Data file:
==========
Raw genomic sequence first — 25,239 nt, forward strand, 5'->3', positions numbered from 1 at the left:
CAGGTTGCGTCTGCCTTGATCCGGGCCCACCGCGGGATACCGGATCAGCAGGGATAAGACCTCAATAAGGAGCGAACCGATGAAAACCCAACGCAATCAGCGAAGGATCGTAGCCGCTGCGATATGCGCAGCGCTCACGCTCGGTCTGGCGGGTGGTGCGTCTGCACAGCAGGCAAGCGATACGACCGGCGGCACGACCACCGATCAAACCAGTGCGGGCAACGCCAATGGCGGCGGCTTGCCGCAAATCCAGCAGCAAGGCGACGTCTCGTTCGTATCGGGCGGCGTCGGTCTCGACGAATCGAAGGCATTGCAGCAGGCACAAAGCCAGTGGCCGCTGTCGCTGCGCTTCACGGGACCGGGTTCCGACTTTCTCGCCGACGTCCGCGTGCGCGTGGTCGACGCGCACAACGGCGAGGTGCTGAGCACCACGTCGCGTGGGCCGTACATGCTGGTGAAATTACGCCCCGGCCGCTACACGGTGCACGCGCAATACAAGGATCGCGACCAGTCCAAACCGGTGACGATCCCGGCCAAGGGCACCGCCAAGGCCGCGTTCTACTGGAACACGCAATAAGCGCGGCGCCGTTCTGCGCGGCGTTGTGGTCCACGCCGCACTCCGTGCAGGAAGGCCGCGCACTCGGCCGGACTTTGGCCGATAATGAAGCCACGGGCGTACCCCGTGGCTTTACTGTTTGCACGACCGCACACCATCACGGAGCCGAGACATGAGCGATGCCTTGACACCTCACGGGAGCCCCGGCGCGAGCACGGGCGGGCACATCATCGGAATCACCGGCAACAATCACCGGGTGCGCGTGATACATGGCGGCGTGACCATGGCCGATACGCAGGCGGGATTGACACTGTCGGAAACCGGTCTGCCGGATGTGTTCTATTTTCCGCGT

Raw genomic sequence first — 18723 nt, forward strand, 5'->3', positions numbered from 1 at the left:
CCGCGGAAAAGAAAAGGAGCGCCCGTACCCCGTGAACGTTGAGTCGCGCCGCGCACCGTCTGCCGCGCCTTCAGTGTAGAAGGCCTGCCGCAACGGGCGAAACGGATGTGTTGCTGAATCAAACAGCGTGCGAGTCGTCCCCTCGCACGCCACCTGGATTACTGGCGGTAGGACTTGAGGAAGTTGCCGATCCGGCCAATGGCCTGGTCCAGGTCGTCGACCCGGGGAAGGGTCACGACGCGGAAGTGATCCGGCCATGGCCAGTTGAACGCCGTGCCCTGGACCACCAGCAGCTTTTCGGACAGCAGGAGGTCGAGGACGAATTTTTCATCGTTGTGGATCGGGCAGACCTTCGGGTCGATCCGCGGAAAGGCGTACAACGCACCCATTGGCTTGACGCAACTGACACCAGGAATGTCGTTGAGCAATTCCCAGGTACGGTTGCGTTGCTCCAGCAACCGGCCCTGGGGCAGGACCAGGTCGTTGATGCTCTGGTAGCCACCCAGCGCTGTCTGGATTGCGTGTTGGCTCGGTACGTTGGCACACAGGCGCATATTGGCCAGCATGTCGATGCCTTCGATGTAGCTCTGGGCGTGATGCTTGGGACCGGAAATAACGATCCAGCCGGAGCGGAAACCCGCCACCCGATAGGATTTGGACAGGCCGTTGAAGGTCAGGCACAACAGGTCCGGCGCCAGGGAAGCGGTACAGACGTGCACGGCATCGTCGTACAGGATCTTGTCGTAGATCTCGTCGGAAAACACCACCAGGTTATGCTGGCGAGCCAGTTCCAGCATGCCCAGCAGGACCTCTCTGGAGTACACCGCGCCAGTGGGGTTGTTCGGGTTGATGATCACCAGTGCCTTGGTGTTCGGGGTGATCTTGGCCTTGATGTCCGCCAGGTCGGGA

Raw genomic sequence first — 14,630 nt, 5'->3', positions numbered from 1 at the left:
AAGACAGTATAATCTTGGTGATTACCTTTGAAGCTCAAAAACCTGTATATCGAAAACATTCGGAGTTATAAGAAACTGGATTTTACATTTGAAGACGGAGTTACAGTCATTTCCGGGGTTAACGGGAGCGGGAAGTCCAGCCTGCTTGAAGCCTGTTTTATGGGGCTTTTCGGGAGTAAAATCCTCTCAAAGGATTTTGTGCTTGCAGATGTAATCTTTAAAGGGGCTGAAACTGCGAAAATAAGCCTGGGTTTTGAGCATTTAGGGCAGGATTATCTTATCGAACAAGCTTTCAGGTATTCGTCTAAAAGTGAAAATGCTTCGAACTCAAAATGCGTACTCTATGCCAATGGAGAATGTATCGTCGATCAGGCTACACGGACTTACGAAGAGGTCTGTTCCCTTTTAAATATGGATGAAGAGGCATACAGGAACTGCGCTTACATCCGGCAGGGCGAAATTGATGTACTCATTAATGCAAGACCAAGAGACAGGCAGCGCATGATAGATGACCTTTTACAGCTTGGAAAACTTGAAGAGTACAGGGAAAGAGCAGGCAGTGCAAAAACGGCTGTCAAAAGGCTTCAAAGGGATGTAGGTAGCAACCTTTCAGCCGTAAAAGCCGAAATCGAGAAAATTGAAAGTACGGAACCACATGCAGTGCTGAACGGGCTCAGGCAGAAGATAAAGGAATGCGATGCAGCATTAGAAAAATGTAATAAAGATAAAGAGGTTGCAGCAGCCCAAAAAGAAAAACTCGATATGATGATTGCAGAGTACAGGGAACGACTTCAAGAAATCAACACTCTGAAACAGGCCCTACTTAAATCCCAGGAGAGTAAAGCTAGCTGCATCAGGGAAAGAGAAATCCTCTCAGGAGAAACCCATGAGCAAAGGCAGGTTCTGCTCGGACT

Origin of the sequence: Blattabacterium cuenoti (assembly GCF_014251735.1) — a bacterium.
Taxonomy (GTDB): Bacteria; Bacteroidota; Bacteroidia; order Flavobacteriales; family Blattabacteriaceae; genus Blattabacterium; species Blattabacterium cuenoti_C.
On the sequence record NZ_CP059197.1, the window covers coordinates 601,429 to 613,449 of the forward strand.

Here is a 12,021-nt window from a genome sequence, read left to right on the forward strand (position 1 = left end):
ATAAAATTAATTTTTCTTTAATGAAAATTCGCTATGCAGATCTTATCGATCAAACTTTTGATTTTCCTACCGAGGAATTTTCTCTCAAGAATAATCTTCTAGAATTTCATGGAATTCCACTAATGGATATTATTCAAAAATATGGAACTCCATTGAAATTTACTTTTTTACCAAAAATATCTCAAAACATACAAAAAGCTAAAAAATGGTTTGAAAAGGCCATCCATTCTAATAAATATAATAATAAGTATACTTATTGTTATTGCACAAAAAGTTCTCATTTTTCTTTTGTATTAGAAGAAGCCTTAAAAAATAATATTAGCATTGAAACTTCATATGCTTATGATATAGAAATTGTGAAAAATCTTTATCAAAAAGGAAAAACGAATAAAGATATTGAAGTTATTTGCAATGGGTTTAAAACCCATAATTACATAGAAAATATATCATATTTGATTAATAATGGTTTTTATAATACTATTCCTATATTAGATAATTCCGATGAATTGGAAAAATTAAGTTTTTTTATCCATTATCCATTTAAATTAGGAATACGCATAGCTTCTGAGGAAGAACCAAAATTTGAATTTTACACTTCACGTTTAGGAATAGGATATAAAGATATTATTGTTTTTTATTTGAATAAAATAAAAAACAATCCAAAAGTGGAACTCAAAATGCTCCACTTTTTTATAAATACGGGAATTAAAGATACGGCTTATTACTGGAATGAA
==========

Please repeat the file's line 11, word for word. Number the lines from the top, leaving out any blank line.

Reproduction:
ATAAAATTAATTTTTCTTTAATGAAAATTCGCTATGCAGATCTTATCGATCAAACTTTTGATTTTCCTACCGAGGAATTTTCTCTCAAGAATAATCTTCTAGAATTTCATGGAATTCCACTAATGGATATTATTCAAAAATATGGAACTCCATTGAAATTTACTTTTTTACCAAAAATATCTCAAAACATACAAAAAGCTAAAAAATGGTTTGAAAAGGCCATCCATTCTAATAAATATAATAATAAGTATACTTATTGTTATTGCACAAAAAGTTCTCATTTTTCTTTTGTATTAGAAGAAGCCTTAAAAAATAATATTAGCATTGAAACTTCATATGCTTATGATATAGAAATTGTGAAAAATCTTTATCAAAAAGGAAAAACGAATAAAGATATTGAAGTTATTTGCAATGGGTTTAAAACCCATAATTACATAGAAAATATATCATATTTGATTAATAATGGTTTTTATAATACTATTCCTATATTAGATAATTCCGATGAATTGGAAAAATTAAGTTTTTTTATCCATTATCCATTTAAATTAGGAATACGCATAGCTTCTGAGGAAGAACCAAAATTTGAATTTTACACTTCACGTTTAGGAATAGGATATAAAGATATTATTGTTTTTTATTTGAATAAAATAAAAAACAATCCAAAAGTGGAACTCAAAATGCTCCACTTTTTTATAAATACGGGAATTAAAGATACGGCTTATTACTGGAATGAA